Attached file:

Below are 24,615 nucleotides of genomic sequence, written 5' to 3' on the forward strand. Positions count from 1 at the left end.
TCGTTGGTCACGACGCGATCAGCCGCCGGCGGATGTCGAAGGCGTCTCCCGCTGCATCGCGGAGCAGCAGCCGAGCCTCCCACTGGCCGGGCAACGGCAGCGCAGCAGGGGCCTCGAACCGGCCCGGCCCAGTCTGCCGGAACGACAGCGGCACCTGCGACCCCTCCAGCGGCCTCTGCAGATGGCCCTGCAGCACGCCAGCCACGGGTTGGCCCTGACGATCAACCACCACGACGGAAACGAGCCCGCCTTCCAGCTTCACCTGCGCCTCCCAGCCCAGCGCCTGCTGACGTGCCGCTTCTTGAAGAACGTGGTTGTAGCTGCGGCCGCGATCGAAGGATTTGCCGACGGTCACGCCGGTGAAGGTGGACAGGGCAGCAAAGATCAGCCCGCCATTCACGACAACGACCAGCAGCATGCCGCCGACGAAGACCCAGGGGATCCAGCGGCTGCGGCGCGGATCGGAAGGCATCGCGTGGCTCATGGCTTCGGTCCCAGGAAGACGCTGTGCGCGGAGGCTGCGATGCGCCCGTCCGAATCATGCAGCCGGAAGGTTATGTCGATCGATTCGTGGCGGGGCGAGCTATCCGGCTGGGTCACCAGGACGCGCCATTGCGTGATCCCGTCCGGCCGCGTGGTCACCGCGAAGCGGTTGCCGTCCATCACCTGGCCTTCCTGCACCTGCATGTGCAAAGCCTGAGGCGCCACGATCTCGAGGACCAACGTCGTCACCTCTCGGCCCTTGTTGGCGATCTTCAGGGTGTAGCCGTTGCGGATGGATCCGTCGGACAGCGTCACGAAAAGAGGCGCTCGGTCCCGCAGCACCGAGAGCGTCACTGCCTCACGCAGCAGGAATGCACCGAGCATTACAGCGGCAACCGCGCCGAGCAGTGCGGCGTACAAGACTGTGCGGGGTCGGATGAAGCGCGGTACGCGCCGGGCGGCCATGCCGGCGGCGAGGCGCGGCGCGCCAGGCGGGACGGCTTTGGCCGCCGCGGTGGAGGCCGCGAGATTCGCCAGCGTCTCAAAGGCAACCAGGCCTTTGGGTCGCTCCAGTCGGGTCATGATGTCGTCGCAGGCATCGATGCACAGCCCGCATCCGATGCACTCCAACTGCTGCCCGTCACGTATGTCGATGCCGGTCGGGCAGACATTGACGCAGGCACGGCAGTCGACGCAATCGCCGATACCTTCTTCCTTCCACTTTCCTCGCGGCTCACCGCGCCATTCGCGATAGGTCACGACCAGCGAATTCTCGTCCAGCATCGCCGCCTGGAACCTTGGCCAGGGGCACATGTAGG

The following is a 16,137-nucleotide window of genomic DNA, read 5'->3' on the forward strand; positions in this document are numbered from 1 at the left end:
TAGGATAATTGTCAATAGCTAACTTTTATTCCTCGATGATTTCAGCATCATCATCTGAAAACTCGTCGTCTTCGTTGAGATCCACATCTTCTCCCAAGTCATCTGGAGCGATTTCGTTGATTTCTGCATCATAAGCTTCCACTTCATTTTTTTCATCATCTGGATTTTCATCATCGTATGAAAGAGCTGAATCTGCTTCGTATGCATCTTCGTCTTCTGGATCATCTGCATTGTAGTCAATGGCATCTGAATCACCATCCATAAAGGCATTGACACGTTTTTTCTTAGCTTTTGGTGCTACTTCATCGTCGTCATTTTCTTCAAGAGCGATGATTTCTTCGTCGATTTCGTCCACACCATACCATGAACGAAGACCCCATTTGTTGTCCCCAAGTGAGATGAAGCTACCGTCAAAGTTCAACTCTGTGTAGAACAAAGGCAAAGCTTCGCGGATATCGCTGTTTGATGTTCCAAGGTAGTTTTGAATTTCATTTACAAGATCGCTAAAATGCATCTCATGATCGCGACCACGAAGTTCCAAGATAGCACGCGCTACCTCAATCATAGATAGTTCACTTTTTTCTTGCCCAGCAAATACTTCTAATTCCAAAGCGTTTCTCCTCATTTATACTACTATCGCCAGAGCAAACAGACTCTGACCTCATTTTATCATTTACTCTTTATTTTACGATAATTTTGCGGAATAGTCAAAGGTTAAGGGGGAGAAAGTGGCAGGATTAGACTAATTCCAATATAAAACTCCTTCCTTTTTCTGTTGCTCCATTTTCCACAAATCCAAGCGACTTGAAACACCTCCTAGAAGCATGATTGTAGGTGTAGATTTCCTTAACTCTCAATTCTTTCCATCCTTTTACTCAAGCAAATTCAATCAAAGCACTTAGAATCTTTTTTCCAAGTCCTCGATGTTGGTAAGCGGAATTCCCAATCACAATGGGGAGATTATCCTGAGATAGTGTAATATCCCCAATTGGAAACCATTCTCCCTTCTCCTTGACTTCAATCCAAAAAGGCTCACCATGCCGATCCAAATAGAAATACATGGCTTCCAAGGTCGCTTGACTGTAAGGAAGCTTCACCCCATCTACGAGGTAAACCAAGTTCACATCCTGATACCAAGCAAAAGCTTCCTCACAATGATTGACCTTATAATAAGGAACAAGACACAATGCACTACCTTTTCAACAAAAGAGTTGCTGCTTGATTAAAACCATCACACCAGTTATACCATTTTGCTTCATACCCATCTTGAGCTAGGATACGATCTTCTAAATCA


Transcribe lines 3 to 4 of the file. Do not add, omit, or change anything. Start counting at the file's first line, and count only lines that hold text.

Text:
The following is a 16,137-nucleotide window of genomic DNA, read 5'->3' on the forward strand; positions in this document are numbered from 1 at the left end:
TAGGATAATTGTCAATAGCTAACTTTTATTCCTCGATGATTTCAGCATCATCATCTGAAAACTCGTCGTCTTCGTTGAGATCCACATCTTCTCCCAAGTCATCTGGAGCGATTTCGTTGATTTCTGCATCATAAGCTTCCACTTCATTTTTTTCATCATCTGGATTTTCATCATCGTATGAAAGAGCTGAATCTGCTTCGTATGCATCTTCGTCTTCTGGATCATCTGCATTGTAGTCAATGGCATCTGAATCACCATCCATAAAGGCATTGACACGTTTTTTCTTAGCTTTTGGTGCTACTTCATCGTCGTCATTTTCTTCAAGAGCGATGATTTCTTCGTCGATTTCGTCCACACCATACCATGAACGAAGACCCCATTTGTTGTCCCCAAGTGAGATGAAGCTACCGTCAAAGTTCAACTCTGTGTAGAACAAAGGCAAAGCTTCGCGGATATCGCTGTTTGATGTTCCAAGGTAGTTTTGAATTTCATTTACAAGATCGCTAAAATGCATCTCATGATCGCGACCACGAAGTTCCAAGATAGCACGCGCTACCTCAATCATAGATAGTTCACTTTTTTCTTGCCCAGCAAATACTTCTAATTCCAAAGCGTTTCTCCTCATTTATACTACTATCGCCAGAGCAAACAGACTCTGACCTCATTTTATCATTTACTCTTTATTTTACGATAATTTTGCGGAATAGTCAAAGGTTAAGGGGGAGAAAGTGGCAGGATTAGACTAATTCCAATATAAAACTCCTTCCTTTTTCTGTTGCTCCATTTTCCACAAATCCAAGCGACTTGAAACACCTCCTAGAAGCATGATTGTAGGTGTAGATTTCCTTAACTCTCAATTCTTTCCATCCTTTTACTCAAGCAAATTCAATCAAAGCACTTAGAATCTTTTTTCCAAGTCCTCGATGTTGGTAAGCGGAATTCCCAATCACAATGGGGAGATTATCCTGAGATAGTGTAATATCCCCAATTGGAAACCATTCTCCCTTCTCCTTGACTTCAATCCAAAAAGGCTCACCATGCCGATCCAAATAGAAATACATGGCTTCCAAGGTCGCTTGACTGTAAGGAAGCTTCACCCCATCTACGAGGTAAACCAAGTTCACATCCTGATACCAAGCAAAAGCTTCCTCACAATGATTGACCTTATAATAAGGAACAAGACACAATGCACTACCTTTTCAACAAAAGAGTTGCTGCTTGATTAAAACCATCACACCAGTTATACCATTTTGCTTCATACCCATCTTGAGCTAGGATACGATCTTCTAAATCA